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Frequently Asked Questions

Q. 1. What does it mean that a priest is suspended?

A. 1. It means that a priest has been removed in part or in full from his ministerial activies as a cleric and that some his faculties may be restricted. In simply words, he may no longer be able to act as a parish priest, nor to celebrate Holy Mass or wear a Roman collar in public. Each situation is different, depending on the reason for the suspension, such being outlined by the Bishop in his letter to the priest.

The Code of Canon Law related to this matter is:

Can. 1333 §1. "Suspension, which can affect only clerics, prohibits:

1/ either all or some acts of the power of orders;

2/ either all or some acts of the power of governance;

3/ the exercise of either all or some of the rights or functions attached to an office.

§2. A law or precept can establish that a suspended person cannot place acts of governance validly after a condemnatory or declaratory sentence.

§3. A prohibition never affects:

1/ the offices or the power of governance which are not under the power of the superior who establishes the penalty;

2/ the right of residence which the offender may have by reason of office;

3/ the right to administer goods which may pertain to the office of the person suspended if the penalty is latae sententiae.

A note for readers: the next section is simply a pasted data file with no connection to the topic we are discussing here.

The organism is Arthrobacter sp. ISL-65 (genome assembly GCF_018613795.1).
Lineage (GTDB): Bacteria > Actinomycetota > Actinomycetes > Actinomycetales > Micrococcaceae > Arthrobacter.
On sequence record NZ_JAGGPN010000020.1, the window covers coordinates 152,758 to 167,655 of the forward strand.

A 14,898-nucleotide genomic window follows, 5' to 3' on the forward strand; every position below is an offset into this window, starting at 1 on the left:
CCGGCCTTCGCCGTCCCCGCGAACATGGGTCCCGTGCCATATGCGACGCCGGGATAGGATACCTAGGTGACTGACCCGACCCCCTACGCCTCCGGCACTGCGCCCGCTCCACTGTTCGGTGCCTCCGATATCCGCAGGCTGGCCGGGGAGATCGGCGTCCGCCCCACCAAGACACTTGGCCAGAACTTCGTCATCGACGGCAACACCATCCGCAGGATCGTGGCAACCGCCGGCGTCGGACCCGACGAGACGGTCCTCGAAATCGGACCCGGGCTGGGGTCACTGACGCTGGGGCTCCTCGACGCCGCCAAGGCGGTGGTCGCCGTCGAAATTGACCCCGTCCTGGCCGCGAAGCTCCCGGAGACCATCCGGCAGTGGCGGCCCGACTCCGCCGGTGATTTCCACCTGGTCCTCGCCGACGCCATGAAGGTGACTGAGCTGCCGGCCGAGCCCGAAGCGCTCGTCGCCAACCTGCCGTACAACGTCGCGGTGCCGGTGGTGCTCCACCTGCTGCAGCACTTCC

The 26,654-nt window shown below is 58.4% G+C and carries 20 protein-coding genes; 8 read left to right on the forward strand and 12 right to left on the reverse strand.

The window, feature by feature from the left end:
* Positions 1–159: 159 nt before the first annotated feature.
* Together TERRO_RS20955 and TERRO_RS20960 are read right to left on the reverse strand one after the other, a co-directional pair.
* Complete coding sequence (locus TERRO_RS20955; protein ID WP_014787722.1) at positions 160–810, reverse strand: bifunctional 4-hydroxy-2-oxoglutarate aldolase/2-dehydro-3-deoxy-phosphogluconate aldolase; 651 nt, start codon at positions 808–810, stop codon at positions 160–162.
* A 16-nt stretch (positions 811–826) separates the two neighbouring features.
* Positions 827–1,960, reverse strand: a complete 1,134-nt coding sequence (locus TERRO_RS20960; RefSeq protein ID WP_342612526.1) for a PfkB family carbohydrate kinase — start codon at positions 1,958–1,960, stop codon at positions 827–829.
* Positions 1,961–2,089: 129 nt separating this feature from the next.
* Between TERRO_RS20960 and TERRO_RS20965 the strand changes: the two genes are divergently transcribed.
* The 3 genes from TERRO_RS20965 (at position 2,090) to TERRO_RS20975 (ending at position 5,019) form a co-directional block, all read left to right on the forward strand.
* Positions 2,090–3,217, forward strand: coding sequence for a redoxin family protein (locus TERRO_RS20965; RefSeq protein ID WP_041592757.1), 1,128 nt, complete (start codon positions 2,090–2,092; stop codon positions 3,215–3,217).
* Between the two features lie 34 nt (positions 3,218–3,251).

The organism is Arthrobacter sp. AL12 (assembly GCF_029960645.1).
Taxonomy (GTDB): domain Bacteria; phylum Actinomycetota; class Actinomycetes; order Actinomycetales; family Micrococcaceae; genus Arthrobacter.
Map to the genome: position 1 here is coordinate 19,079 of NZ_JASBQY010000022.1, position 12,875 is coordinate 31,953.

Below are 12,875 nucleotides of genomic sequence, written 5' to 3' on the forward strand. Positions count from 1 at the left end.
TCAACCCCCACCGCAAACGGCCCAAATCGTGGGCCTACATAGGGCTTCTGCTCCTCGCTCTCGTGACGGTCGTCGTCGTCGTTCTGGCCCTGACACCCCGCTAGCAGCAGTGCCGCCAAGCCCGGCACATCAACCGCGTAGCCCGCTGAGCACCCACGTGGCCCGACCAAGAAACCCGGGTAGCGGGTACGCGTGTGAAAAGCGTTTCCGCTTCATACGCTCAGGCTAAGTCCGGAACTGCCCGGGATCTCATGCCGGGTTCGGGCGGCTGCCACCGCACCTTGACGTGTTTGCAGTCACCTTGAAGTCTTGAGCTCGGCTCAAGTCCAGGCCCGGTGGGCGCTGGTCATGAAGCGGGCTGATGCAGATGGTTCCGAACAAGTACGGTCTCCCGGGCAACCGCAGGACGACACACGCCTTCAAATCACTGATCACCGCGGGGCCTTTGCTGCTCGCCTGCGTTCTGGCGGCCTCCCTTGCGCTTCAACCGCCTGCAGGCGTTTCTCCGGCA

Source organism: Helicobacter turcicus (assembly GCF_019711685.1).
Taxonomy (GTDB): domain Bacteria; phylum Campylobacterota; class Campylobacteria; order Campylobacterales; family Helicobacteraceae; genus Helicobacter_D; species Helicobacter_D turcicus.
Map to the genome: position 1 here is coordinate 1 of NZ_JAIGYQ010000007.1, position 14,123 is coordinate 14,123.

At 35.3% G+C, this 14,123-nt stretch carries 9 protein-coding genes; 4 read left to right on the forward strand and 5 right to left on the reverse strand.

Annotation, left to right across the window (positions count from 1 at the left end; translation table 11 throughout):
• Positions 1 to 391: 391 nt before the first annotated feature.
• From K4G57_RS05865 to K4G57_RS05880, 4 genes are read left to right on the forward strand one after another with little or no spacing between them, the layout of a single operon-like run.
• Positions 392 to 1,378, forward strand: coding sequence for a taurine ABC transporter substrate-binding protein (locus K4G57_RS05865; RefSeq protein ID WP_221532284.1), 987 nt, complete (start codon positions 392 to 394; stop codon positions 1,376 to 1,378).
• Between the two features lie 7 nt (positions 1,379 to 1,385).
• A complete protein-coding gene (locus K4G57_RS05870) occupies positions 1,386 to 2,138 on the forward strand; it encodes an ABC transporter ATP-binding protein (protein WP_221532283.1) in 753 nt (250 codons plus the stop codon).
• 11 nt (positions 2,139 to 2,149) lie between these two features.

§4. A suspension prohibiting a person from receiving benefits, a stipend, pensions, or any other such thing entails the obligation of making restitution for whatever has been received illegitimately, even if in good faith.

Some reasons for suspension are changing the liturgy (words of the Mass), distributing communion contrary to Catholic teachings (non-Catholics, gay community, etc...), drug dealing, physical or sexual abuse of a child or adult, refusing an appointment by his Bishop, sexual activites (relationship with a woman), supporting abortion, supporting homosexuality, supporting married priests, supporting same sex marriage, theft of Church funds, etc... This list serves as an example only; it is far from complete.

Suspensions can be temporarily or permanent, depending on the situation.

Suspensions can be appealed to the Vatican’s Congregation for Clergy. When a priest appeals his suspension, the execution of the penalty is suspended until such time as the Vatican has made a decision on the matter.

Can. 1353 "An appeal or recourse from judicial sentences or from decrees, which impose or declare a penalty, has a suspensive effect."

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